1. National

Former top lawyer says anti-terror laws 'may not be legal'

Former Attorney General Dominic Grieve has voiced concerns about the legality of new anti-terror measures, while Labour has accused the Government of being "unclear" in their plans.

The comments come after David Cameron unveiled a series of new measures including giving police the powers to seize passports at UK borders of British citizens they suspect could be travelling abroad to fight with terror groups.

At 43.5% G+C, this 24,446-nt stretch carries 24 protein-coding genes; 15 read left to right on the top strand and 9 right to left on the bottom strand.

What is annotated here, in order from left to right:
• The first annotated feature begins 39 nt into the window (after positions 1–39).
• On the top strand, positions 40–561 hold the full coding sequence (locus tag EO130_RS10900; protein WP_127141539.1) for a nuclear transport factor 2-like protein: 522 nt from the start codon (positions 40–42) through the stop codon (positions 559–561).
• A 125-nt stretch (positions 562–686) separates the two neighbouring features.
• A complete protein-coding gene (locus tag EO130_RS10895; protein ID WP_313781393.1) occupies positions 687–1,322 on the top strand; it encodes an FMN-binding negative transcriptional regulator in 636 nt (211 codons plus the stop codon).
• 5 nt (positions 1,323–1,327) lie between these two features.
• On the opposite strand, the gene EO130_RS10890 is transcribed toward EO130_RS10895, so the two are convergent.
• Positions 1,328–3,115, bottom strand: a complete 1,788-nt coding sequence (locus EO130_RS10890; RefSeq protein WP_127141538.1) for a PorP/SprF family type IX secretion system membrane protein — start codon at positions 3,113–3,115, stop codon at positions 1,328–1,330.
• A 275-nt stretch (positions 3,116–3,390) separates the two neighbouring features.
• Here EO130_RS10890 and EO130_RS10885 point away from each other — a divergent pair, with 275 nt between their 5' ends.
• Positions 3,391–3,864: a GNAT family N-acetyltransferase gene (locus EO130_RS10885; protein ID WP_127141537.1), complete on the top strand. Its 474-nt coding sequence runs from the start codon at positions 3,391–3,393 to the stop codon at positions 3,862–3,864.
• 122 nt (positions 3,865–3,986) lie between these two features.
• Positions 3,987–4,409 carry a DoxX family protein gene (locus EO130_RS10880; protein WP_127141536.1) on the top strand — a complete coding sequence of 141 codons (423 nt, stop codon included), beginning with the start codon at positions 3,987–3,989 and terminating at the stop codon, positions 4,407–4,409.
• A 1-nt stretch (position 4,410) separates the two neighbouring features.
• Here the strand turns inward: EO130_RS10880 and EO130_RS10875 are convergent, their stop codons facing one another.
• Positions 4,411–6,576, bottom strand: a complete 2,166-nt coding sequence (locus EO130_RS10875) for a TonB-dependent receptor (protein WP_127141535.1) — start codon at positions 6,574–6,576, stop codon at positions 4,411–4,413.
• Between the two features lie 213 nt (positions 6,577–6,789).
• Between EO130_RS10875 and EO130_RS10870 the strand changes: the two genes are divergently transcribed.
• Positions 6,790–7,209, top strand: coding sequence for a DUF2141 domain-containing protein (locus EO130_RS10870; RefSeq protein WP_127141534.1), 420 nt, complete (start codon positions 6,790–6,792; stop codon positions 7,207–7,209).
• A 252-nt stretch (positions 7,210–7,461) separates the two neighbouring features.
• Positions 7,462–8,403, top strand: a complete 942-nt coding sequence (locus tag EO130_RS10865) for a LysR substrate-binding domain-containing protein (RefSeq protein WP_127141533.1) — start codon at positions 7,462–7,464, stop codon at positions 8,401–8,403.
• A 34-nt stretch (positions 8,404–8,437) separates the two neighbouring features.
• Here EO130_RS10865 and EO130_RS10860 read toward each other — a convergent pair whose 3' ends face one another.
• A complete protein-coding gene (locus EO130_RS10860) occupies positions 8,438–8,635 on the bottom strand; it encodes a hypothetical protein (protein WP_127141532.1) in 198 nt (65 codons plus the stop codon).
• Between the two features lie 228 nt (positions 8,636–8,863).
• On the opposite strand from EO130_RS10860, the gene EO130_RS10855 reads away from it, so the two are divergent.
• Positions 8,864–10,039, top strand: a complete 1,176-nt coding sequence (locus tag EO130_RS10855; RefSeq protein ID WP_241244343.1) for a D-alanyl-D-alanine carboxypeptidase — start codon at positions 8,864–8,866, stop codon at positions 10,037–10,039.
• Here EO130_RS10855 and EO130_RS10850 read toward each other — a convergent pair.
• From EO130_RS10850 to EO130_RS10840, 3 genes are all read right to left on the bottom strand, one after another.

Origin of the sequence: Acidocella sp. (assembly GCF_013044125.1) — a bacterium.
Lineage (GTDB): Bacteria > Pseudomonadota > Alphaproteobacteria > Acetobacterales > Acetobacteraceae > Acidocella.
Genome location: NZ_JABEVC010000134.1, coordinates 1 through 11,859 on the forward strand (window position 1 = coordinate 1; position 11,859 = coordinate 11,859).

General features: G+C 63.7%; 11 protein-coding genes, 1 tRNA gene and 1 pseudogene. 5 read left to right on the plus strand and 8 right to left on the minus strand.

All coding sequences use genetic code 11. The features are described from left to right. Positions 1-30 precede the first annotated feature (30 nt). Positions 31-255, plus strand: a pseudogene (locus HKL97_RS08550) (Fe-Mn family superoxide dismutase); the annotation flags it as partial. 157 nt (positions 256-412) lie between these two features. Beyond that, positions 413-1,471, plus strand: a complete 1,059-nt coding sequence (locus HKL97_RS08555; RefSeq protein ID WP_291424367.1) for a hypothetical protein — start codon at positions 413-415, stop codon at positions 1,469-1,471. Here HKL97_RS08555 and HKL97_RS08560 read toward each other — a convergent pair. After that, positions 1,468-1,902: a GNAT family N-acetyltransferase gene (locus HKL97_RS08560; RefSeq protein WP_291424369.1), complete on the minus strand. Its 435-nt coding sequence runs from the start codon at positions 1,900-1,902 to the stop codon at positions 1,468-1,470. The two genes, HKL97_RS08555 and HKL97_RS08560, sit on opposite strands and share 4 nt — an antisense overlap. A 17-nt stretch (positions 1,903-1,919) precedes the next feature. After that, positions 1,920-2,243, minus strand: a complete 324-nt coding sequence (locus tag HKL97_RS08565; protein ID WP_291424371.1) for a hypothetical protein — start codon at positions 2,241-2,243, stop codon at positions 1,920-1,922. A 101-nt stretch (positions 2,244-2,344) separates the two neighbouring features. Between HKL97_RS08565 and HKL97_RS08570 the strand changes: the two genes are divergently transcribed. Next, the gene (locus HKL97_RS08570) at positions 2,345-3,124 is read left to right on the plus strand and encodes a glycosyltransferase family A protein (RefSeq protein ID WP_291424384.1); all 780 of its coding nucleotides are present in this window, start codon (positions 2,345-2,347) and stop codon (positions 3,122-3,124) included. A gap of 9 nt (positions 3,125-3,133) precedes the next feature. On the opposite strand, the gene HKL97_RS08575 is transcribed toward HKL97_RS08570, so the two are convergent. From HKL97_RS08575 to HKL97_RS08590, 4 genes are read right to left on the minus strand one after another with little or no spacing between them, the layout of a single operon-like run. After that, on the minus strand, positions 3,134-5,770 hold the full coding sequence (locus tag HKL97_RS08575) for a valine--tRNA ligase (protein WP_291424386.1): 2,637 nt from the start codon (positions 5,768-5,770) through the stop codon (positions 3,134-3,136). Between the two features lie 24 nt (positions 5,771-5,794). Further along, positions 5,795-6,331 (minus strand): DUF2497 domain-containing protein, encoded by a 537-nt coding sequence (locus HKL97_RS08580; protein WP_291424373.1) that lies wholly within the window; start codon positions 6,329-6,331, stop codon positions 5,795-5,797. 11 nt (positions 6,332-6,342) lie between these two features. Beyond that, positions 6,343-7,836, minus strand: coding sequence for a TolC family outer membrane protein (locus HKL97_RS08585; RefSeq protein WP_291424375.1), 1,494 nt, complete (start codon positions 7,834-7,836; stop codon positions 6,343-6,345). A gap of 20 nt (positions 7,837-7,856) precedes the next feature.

The move follows the announcement on Friday that the UK's terror threat has been upgraded from 'substantial' to 'severe', with the Home Secretary saying an attempted attack was now "highly likely".

View all 39 updates ›

US has no plans to raise terror threat level

The United States currently has no plans to follow the UK in raising its terror threat level, the White House said.

The UK government had been in contact with their US counterparts over the decision, Press Secretary Josh Earnest said.

He said it was understood the threat level was raised in response to the danger posed by Islamic State fighters who have British passports.

More on this story